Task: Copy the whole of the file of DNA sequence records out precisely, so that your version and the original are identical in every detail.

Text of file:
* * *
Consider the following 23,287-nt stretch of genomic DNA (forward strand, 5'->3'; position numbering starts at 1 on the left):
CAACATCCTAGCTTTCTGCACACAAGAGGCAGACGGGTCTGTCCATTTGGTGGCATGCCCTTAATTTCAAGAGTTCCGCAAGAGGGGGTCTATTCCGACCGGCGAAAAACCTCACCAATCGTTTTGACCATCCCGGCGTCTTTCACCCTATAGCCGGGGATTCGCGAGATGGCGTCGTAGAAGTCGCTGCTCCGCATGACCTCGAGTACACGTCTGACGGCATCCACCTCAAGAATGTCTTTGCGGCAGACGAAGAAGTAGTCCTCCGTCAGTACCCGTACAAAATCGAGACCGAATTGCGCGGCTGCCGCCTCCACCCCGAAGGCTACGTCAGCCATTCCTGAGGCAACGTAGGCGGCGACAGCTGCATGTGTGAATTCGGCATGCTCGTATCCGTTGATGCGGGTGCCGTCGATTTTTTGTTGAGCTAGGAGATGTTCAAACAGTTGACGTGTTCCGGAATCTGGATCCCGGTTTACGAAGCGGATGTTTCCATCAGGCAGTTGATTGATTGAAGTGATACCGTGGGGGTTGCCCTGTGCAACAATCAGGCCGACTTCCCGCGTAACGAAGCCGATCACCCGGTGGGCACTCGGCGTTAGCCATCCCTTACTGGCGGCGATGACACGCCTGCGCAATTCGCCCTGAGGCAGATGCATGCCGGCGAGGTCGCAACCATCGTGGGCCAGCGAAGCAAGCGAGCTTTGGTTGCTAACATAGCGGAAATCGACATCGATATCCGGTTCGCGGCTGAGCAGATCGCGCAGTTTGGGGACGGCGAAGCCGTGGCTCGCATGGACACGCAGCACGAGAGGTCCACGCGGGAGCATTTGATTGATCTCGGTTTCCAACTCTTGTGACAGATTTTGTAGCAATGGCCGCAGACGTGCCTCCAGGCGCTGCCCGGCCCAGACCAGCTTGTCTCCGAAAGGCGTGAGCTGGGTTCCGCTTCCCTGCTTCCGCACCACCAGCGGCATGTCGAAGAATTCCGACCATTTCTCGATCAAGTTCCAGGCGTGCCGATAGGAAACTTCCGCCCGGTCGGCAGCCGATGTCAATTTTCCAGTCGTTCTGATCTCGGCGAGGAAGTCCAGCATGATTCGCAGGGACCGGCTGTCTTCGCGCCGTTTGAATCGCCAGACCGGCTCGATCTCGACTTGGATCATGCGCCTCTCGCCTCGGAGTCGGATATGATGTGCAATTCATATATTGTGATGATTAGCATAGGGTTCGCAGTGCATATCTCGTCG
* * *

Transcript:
Consider the following 23,287-nt stretch of genomic DNA (forward strand, 5'->3'; position numbering starts at 1 on the left):
CAACATCCTAGCTTTCTGCACACAAGAGGCAGACGGGTCTGTCCATTTGGTGGCATGCCCTTAATTTCAAGAGTTCCGCAAGAGGGGGTCTATTCCGACCGGCGAAAAACCTCACCAATCGTTTTGACCATCCCGGCGTCTTTCACCCTATAGCCGGGGATTCGCGAGATGGCGTCGTAGAAGTCGCTGCTCCGCATGACCTCGAGTACACGTCTGACGGCATCCACCTCAAGAATGTCTTTGCGGCAGACGAAGAAGTAGTCCTCCGTCAGTACCCGTACAAAATCGAGACCGAATTGCGCGGCTGCCGCCTCCACCCCGAAGGCTACGTCAGCCATTCCTGAGGCAACGTAGGCGGCGACAGCTGCATGTGTGAATTCGGCATGCTCGTATCCGTTGATGCGGGTGCCGTCGATTTTTTGTTGAGCTAGGAGATGTTCAAACAGTTGACGTGTTCCGGAATCTGGATCCCGGTTTACGAAGCGGATGTTTCCATCAGGCAGTTGATTGATTGAAGTGATACCGTGGGGGTTGCCCTGTGCAACAATCAGGCCGACTTCCCGCGTAACGAAGCCGATCACCCGGTGGGCACTCGGCGTTAGCCATCCCTTACTGGCGGCGATGACACGCCTGCGCAATTCGCCCTGAGGCAGATGCATGCCGGCGAGGTCGCAACCATCGTGGGCCAGCGAAGCAAGCGAGCTTTGGTTGCTAACATAGCGGAAATCGACATCGATATCCGGTTCGCGGCTGAGCAGATCGCGCAGTTTGGGGACGGCGAAGCCGTGGCTCGCATGGACACGCAGCACGAGAGGTCCACGCGGGAGCATTTGATTGATCTCGGTTTCCAACTCTTGTGACAGATTTTGTAGCAATGGCCGCAGACGTGCCTCCAGGCGCTGCCCGGCCCAGACCAGCTTGTCTCCGAAAGGCGTGAGCTGGGTTCCGCTTCCCTGCTTCCGCACCACCAGCGGCATGTCGAAGAATTCCGACCATTTCTCGATCAAGTTCCAGGCGTGCCGATAGGAAACTTCCGCCCGGTCGGCAGCCGATGTCAATTTTCCAGTCGTTCTGATCTCGGCGAGGAAGTCCAGCATGATTCGCAGGGACCGGCTGTCTTCGCGCCGTTTGAATCGCCAGACCGGCTCGATCTCGACTTGGATCATGCGCCTCTCGCCTCGGAGTCGGATATGATGTGCAATTCATATATTGTGATGATTAGCATAGGGTTCGCAGTGCATATCTCGTCG